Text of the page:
But being at home was worse: in the hospital the other patients and the staff expected little from her and she felt no guilt or shame; amidst her family, she blamed herself for the tension, arguments over money, and her mother’s depression, even though these elements had existed prior to her illness. Her hair fell out and she became dimly aware that people were staring at her face. Nevertheless, "I . . . was naturally adept at protecting myself from the hurt of their insults and felt a vague superiority . . . . "
Well enough to return to school, Lucy’s disfigured face drew taunts from classmates; she understood finally that she was perceived as ugly and that she would not be loved. Only on Halloween, when she could mask her face, did she feel free and joyful, unconcerned about her appearance, "normal." Her moods now alternated between despair, determination, and escapism. She became convinced that only facial reconstruction and a restored appearance would make life bearable.
During years of reconstructive surgery Lucy evolved complex rationalizations to give meaning to her suffering. Two anchors had stabilized her existence throughout the misery: a passionate adolescent love of horses, and an adult love of poetry. Eventually outward appearance and inner life became harmonious. "The journey back to my face was a long one."
The narrator is an alcoholic who has signed himself into a "drying-out facility." He has been there before and tries to reassure his companion, J.P., that their unpleasant withdrawal symptoms will improve. J.P. likes to talk and the narrator encourages him to do so because he would rather listen to J.P.'s stories than think about his own predicament. After hearing about J.P.'s marriage--infatuation, love, children, drinking, fighting ("who knows why we do what we do?")--the narrator is able to tell his own story.
His story includes a wife with whom he was once happy but from whom he is now estranged, and a girlfriend who has received a cancer diagnosis. Each woman had brought him to the drying-out facility, at each separate occasion. "Part of me wanted help. But there was another part." The narrator's ambivalence extends to his relationship with these two women. He can't face his girlfriend's illness or her son, and he knows that if he calls his wife she will ask him "where I'm calling from" and he will have to explain.
The author, a scholar of autobiography and other forms of life writing, has expanded his scholarship to include what he calls "autopathography"--autobiographical narratives of illness and disability. This book is the result of an extensive study of such narratives. The works discussed are full-length and recently published--most were published in the 1980s and 1990s. Couser is particularly interested in issues of narrative authority, in how autopathography can be counterdiscursive to the prevailing biomedical narrative, and, especially, in how autopathography is counterdiscursive to the cultural stigmatization and marginalization that often accompany illness or disability ["insofar as autobiography is the literary expression of the self-determined life" (182)].
Since social/cultural counterdiscourse is of particular importance to Couser, he has focused on four specific illnesses/disabilities that have been associated with stigma: breast cancer, AIDS, paralysis, and deafness (182). His analysis of each condition is diachronic because he is searching for "the enrichment of the genre by successive writers who defy, complicate, or refine its conventions" (44). In addition, Couser asks, to what extent do authors "integrate illness narrative into a larger life narrative?" (14). He considers who narrates illness stories (biographer or autobiographer), how the stories are constructed, whether and how they achieve a "comic plot" and narrative closure.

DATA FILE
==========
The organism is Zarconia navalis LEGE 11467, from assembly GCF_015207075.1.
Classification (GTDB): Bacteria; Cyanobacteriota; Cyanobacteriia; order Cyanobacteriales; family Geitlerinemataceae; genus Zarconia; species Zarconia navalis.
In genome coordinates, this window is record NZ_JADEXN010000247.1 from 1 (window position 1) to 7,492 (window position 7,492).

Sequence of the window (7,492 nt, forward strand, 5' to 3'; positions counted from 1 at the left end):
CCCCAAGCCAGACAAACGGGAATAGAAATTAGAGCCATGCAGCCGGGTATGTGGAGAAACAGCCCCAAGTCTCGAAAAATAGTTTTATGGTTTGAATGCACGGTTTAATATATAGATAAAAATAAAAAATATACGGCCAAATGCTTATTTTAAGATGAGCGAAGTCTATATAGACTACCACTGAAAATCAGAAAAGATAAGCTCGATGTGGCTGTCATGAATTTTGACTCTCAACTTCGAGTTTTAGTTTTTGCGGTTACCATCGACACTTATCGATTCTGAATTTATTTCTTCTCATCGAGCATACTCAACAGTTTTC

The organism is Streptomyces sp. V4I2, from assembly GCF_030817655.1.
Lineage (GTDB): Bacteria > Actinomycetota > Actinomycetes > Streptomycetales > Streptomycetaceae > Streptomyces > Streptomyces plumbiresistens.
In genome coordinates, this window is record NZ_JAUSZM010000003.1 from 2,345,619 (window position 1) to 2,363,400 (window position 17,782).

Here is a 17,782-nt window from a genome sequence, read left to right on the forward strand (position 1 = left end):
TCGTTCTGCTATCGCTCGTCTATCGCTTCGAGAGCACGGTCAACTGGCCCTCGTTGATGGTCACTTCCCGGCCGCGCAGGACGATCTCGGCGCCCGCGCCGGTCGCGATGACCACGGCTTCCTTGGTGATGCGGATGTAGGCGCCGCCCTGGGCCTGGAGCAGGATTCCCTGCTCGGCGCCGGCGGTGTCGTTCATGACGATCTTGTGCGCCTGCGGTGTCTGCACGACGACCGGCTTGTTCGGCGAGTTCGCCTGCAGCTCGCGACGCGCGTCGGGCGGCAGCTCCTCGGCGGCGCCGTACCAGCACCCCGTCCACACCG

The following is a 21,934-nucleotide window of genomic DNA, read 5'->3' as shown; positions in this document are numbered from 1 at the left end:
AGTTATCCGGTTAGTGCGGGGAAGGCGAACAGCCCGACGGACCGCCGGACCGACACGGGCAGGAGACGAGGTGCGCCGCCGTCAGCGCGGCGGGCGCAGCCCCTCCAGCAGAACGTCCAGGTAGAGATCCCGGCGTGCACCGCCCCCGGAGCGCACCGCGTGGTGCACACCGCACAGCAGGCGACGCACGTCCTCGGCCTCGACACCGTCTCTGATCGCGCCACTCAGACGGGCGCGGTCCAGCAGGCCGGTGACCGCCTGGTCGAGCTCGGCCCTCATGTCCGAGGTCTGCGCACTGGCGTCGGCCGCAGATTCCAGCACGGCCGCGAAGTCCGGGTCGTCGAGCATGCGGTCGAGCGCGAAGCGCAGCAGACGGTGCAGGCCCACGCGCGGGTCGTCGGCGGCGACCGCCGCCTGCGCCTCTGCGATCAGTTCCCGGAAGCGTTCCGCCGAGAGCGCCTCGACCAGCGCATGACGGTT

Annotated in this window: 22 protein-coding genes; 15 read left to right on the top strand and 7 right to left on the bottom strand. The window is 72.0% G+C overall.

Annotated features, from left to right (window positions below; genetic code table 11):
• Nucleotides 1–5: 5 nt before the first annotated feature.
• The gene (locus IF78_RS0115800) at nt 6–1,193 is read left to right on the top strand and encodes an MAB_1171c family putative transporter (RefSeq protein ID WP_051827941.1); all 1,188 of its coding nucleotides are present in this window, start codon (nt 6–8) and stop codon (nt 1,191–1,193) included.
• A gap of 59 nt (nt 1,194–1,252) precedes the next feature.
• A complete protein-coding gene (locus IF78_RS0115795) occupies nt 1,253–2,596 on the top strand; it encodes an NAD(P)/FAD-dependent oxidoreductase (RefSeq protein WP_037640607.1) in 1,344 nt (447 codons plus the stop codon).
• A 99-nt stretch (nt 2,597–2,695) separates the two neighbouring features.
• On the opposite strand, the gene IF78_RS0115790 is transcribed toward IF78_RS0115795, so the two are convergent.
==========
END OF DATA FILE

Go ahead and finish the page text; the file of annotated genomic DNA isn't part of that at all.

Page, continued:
The book's introduction (chapter 1, "Human Conditions--Illness, Disability, and Life Writing") provides a framework, relating what will follow to current issues in life writing, "identity politics," the culture of medicine, and illness experience, as well as to other work on illness narratives such as Anne Hunsaker Hawkins's Reconstructing Illness: Studies in Pathography and Arthur Frank's The Wounded Storyteller (annotated in this database).
Chapter 2, "Medical Discourse and Subjectivity," develops further the questions of narrative authority, representation, and resistance to a dominant medical or cultural narrative. Each subsequent section--breast cancer, AIDS, paralysis, deafness--is prefaced by an informative discussion of the cultural and narrative issues that are relevant to the particular condition; the subsequent analyses of individual texts further elaborate these themes.
Summary:Endpoint is an extraordinary sequence of seventeen poems John Updike wrote near the end of his life. Beginning on his birthday in March, 2002, he wrote a poem every birthday for the next 6 years. Then after his 2008 birthday he wrote several more poems, mostly focusing on his dying from lung cancer. The last poem, "Fine Point," was dated 12/22/08. He died in January, 2009. The poems also include memories of his mother writing and cranking out manuscripts, but never getting published; of childhood friends who became models for characters in his novels; of getting lost in a department store as a three-year-old; of Jack Benny and FDR, Mickey Mouse and Barney Google, as well as five wars. The memories are both personal and international in scope. His attitude toward them varies from distress to appreciation and gratitude.
This anthology culls 1,500 excerpts from approximately 600 works of literature primarily written in the past two centuries and representing all major genres--the novel, drama, poetry, and essay. These brief selections highlight how literature portrays the medical profession and also provide ample evidence of many recurrent themes about the doctor-patient relationship and the personal lives of physicians present in the pages of fiction.
The book is organized into eleven chapters devoted to the following subjects: the doctor's fee, time, bedside manner, the medical history and physical examination, communication and truth, treatment, detachment, resentment of the medical profession, hospital rounds, social status, and the doctor in court. Many well-known authors including Anton P. Chekhov, Sir Arthur Conan Doyle, Ernest Hemingway, Thomas Mann, W. (William) Somerset Maugham, Leo Tolstoy, Tennessee Williams, and William Carlos Williams are featured in this anthology but less notable writers are also introduced. A twenty-three-page bibliography of primary and secondary sources is a useful element of the book.